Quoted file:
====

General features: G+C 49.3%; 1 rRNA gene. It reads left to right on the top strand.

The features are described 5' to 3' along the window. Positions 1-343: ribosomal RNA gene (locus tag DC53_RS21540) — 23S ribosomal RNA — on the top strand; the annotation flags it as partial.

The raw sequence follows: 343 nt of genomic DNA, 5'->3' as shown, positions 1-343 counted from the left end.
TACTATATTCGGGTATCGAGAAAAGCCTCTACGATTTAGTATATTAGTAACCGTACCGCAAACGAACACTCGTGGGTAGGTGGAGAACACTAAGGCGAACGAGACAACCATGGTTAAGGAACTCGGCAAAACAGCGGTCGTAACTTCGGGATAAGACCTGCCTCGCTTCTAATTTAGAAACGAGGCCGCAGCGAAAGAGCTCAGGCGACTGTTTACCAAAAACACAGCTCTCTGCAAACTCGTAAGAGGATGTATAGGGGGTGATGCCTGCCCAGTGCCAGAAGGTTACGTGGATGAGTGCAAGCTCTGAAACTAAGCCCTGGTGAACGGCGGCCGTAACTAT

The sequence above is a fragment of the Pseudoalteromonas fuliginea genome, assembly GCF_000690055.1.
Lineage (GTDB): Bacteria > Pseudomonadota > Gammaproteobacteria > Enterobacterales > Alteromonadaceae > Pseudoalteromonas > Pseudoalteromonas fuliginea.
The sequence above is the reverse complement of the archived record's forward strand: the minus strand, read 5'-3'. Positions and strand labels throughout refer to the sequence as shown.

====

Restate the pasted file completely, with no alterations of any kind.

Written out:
General features: G+C 49.3%; 1 rRNA gene. It reads left to right on the top strand.

The features are described 5' to 3' along the window. Positions 1-343: ribosomal RNA gene (locus tag DC53_RS21540) — 23S ribosomal RNA — on the top strand; the annotation flags it as partial.

The raw sequence follows: 343 nt of genomic DNA, 5'->3' as shown, positions 1-343 counted from the left end.
TACTATATTCGGGTATCGAGAAAAGCCTCTACGATTTAGTATATTAGTAACCGTACCGCAAACGAACACTCGTGGGTAGGTGGAGAACACTAAGGCGAACGAGACAACCATGGTTAAGGAACTCGGCAAAACAGCGGTCGTAACTTCGGGATAAGACCTGCCTCGCTTCTAATTTAGAAACGAGGCCGCAGCGAAAGAGCTCAGGCGACTGTTTACCAAAAACACAGCTCTCTGCAAACTCGTAAGAGGATGTATAGGGGGTGATGCCTGCCCAGTGCCAGAAGGTTACGTGGATGAGTGCAAGCTCTGAAACTAAGCCCTGGTGAACGGCGGCCGTAACTAT

The sequence above is a fragment of the Pseudoalteromonas fuliginea genome, assembly GCF_000690055.1.
Lineage (GTDB): Bacteria > Pseudomonadota > Gammaproteobacteria > Enterobacterales > Alteromonadaceae > Pseudoalteromonas > Pseudoalteromonas fuliginea.
The sequence above is the reverse complement of the archived record's forward strand: the minus strand, read 5'-3'. Positions and strand labels throughout refer to the sequence as shown.